by Michael Snyder, End of the American Dream:
This year, 64 percent of all Americans will celebrate Halloween, but I will not be one of them. For me, it is a wretched, horrible holiday that celebrates the darkest side of humanity, and it is deeply rooted in ancient pagan traditions that would get people thrown in prison if they attempted to duplicate them today. With each passing year, the sexually suggestive costumes being marketed to our young girls become even skankier, the horror movies become darker and even more demonic, and the number of Americans that participate in occult ceremonies just continues to grow. In fact, it has been estimated that the number of self-identified witches in the United States is doubling every 30 months. Those that are deeply into the occult take this holiday very seriously, and the dark forces that they are dealing with are very real. So no, I don’t want anything to do with this festival of death. In no particular order, the following are 18 reasons why I don’t celebrate Halloween…
#1 I don’t want anyone in my family to observe a holiday that celebrates death, witchcraft and the occult. This year, millions of Americans will participate in activities that could potentially open up a door for demonic activity.
#2 The average American spends $74.34 on the holiday. I would rather save the money.
#3 Millions of women use Halloween as an excuse to dress like street walkers, and millions of men use Halloween as an excuse to act like sexual predators.
#4 Even little girls as young as three years old are being dressed up in sexually provocative costumes. What kind of message does this send to them?
#5 Dressing up little children as ghosts, demons and vampires is not healthy for them. In recent years, there has been a trend to make costumes for children as hellish as possible.
#6 Originally, costumes were worn on October 31st “to change the personality of the wearer to allow for communication with the spirit world“. For 11 years in a row, dressing up as a witch has been the number one costume choice for adults in the United States.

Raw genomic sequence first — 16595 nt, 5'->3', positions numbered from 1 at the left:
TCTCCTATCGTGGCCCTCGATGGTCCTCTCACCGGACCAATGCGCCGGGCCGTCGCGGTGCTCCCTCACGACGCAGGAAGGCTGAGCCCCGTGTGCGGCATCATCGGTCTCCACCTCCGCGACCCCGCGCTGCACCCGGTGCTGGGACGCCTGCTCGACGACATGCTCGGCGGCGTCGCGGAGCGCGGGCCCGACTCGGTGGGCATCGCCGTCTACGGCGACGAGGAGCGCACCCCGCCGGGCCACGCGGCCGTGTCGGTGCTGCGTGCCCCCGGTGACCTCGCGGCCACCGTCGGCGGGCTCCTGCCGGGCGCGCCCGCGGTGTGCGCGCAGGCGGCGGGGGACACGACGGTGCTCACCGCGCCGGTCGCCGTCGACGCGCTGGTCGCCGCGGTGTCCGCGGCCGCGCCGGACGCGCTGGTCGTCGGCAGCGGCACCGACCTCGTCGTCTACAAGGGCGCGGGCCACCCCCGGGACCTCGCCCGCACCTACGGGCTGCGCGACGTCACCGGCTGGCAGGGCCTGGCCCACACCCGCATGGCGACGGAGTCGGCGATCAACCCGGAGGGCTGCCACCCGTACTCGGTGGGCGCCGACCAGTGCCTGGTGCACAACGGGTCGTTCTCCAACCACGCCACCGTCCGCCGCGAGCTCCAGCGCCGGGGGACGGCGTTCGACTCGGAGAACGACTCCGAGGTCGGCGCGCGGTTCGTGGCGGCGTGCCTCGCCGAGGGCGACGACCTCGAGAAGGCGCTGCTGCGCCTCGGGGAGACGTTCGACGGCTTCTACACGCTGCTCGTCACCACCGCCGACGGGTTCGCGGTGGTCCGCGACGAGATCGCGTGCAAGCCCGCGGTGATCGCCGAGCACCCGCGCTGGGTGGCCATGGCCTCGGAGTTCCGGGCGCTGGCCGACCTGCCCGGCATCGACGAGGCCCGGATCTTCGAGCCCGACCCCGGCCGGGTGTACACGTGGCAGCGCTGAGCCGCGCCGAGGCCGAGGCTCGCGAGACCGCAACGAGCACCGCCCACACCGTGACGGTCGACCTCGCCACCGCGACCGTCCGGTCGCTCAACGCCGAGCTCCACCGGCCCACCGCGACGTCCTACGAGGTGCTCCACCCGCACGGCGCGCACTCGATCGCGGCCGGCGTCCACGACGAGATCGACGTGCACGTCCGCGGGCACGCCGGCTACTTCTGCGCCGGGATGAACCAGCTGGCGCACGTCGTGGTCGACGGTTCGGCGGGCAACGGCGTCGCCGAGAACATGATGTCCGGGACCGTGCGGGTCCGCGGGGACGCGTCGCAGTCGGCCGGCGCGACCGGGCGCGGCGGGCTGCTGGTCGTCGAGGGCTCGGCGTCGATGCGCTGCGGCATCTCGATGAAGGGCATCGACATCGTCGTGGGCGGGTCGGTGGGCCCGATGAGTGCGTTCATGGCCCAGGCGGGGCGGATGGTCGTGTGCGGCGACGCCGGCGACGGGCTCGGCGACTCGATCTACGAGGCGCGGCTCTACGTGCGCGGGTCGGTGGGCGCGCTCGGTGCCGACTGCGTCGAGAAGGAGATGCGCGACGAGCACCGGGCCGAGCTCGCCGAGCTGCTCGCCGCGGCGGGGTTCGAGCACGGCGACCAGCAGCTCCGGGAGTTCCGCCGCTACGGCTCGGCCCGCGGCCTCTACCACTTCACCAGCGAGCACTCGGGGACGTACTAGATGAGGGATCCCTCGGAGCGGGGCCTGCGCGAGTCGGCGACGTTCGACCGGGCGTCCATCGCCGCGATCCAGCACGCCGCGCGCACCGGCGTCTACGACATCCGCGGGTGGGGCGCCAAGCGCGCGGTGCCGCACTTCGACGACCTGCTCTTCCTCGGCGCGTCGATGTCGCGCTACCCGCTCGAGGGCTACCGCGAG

#7 In ancient Britain, the festival known as Samhain was celebrated on October 31st. It was supposedly a day when dead souls would revisit their old homes. Personally, I don’t want anything to do with contacting the souls of the dead.
#8 According to the History Channel, Samhain was also the day when the Druids “gathered to burn crops and animals as sacrifices to the Celtic deities”.
#9 As I have written about previously, the fastest growing religion in America still practices a holiday known as “Samhain” to this very day.
#10 According to Wiccans, Halloween is the time when the veil between the living and the dead is considered to be the thinnest. They believe that on this day their god “dies” and is reborn every year on the Winter Solstice. This year the winter solstice falls on December 22nd.
#11 In ancient times, the resurrection of the sun god required human and animal sacrifice. The following is what occult expert Bill Schnoebelen says that the Druids would do at this time of the year…
Druids worshiped the sun god, called by names like Bel (Ba’al?) or Chrom. On October 31, they believed that he died and went into the kingdom of the dead, Anwynn. The purpose of Samhain was to insure his return. Even witches admit this involved human sacrifice.
Both animal and human blood were believed to be needed to resurrect Bel on Samhain. Human blood was believed to open the gates of Anwynn and released the spirits for a night. Thus, October 31 came to be associated with ghosts. This is not just history. Samhain is still celebrated by Pagans and is the most solemn ceremony on their “religious calendar”.
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